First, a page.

Misconception 1: My Child Is Upset for Genetic Reasons
Your child can’t be suffering from sleep disturbances like you or their father. Their insufficient sleep is usually associated with specific and known causes:
If you notice your baby isn’t sleeping well, first try to find out if they’re suffering from any health problems.
Take them to a pediatrician’s clinic. The doctor may find that digestive disorders, for example, are preventing them from sleeping.
You may also find out that your child is suffering from a seasonal illness like an ear infection.
If they’re waking up a number of times at night, be aware of that. This could indicate that they don’t feel safe, so give them attention before bedtime. Play with them, kiss them, and help make them feel reassured and aware of your affection.
Misconception 2: I Have to Go to My Child’s Room Every Time They Cry at Night
No, if you hear them crying, don’t go to their room immediately. There’s no doubt that they’ll fall asleep again. Remember that children wake up for short periods several times in the night, then fall asleep again.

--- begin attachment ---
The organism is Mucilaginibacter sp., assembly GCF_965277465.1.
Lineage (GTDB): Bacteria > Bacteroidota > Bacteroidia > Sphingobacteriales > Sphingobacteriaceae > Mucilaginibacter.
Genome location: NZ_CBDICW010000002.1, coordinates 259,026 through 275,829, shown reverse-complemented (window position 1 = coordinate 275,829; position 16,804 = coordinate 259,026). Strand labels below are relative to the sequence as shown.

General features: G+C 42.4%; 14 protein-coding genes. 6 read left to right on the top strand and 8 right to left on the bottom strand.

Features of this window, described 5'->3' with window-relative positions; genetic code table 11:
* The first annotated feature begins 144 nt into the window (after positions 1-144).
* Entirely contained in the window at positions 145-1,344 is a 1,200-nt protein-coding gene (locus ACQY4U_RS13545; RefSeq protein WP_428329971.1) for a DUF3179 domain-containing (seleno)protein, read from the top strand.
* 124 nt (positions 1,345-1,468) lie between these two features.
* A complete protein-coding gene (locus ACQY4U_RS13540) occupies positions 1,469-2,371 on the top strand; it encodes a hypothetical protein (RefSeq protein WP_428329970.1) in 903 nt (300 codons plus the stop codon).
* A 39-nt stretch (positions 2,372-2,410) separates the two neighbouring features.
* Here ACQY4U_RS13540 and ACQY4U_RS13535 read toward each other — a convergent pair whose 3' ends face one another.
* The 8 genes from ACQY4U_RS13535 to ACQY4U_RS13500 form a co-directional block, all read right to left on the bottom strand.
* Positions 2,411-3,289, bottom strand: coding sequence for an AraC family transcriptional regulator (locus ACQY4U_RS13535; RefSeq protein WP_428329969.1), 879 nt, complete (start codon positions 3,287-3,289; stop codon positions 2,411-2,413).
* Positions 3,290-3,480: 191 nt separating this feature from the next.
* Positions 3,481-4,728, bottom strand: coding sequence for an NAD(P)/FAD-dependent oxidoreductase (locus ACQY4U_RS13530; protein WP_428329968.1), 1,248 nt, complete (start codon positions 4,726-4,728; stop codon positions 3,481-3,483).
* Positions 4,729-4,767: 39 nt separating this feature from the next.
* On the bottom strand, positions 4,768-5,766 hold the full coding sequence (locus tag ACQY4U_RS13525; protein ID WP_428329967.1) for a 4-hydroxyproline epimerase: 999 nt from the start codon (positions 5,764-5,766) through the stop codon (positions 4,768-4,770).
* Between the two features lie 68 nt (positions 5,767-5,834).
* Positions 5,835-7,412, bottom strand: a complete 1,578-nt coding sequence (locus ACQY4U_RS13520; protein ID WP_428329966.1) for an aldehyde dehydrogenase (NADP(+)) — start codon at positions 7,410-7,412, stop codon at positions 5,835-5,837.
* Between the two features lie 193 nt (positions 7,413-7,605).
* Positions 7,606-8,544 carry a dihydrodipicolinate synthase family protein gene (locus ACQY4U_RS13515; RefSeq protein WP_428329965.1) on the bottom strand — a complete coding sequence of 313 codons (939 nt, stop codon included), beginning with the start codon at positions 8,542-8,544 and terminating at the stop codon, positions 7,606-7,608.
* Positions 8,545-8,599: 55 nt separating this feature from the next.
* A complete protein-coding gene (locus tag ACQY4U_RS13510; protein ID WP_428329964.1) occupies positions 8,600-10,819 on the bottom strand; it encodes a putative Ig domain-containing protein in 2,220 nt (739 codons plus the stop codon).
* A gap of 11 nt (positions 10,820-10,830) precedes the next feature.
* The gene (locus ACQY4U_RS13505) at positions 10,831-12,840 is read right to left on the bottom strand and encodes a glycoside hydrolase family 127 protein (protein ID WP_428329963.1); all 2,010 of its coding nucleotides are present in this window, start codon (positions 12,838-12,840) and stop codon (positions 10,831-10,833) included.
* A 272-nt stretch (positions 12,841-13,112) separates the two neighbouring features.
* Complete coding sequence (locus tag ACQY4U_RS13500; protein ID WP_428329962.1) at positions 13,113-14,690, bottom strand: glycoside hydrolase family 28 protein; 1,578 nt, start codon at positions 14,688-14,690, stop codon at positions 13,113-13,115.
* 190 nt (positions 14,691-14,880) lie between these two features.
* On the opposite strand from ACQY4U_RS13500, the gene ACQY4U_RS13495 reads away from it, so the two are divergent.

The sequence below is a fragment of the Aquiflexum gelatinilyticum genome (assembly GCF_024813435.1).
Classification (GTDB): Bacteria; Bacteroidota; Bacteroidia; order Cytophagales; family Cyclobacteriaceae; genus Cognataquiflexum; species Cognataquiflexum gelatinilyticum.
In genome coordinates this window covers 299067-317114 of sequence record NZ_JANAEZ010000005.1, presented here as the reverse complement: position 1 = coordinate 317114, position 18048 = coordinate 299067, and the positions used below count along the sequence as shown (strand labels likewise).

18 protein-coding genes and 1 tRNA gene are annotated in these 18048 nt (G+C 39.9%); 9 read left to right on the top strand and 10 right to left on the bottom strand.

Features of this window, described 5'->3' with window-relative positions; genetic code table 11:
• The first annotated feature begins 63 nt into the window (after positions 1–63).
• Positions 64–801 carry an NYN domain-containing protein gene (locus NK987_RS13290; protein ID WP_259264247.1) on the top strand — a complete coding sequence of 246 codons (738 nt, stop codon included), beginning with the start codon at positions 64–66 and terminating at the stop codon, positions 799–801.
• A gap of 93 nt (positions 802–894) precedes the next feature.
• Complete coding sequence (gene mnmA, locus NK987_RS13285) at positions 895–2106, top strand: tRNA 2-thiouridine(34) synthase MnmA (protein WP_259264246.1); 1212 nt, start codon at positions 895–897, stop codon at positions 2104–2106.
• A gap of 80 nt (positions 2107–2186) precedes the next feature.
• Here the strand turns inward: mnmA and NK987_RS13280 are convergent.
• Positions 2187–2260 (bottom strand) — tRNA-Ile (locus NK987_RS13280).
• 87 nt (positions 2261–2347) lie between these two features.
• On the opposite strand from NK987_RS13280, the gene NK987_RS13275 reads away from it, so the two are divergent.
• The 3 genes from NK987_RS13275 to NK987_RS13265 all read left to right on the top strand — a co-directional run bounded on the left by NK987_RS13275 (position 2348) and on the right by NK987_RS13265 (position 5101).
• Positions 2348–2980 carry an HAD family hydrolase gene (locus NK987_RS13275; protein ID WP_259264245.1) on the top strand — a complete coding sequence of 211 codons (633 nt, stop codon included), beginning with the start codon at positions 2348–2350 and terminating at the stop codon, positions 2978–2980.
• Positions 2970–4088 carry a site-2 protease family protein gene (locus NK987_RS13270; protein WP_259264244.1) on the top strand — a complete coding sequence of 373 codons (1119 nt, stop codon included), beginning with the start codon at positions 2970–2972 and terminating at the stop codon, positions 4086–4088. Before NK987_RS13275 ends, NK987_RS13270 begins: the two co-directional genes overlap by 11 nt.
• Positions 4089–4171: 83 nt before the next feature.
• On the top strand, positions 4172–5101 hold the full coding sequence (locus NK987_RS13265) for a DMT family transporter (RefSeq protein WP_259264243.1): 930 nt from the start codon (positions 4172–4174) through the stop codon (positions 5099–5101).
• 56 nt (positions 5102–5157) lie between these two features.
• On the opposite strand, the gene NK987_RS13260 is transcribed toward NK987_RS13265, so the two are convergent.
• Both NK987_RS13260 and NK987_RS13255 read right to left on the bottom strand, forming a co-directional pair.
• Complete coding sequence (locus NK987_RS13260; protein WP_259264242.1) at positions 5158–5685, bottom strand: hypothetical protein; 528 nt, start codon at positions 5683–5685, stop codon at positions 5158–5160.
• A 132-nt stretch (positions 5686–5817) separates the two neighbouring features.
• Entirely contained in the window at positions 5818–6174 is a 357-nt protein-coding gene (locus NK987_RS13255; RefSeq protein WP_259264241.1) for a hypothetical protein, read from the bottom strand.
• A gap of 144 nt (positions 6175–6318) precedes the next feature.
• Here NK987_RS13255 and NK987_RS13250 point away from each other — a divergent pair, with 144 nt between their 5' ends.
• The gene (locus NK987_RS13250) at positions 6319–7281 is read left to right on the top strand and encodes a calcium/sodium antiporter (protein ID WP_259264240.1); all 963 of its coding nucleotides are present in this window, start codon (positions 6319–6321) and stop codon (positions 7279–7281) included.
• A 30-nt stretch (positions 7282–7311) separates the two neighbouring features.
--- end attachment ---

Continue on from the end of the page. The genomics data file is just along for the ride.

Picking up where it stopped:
If you’re quick to pick up your child every time they cry at night, they’ll get used to that and won’t be able to sleep if you don’t pick them up. Never forget that.
However, it’s not wrong to go to their room to check on them if their intermittent crying turns into a scream.
Misconception 3: My Child Only Sleeps in My Arms and in My Room
That’s not true. If they suddenly wake up when they’re in their own bed, they’ll realize you’re not holding them. Of course, this will upset them and prevent them from falling asleep again.
If you want to get your child back to sleep without holding them, establish a routine. Put them in their bed and have them listen to soft music, for example.
You’re also wrong if you feel they’re not comfortable unless they’re in your room. They’re not as weak as you think. They also need to be aware of their own abilities from early on.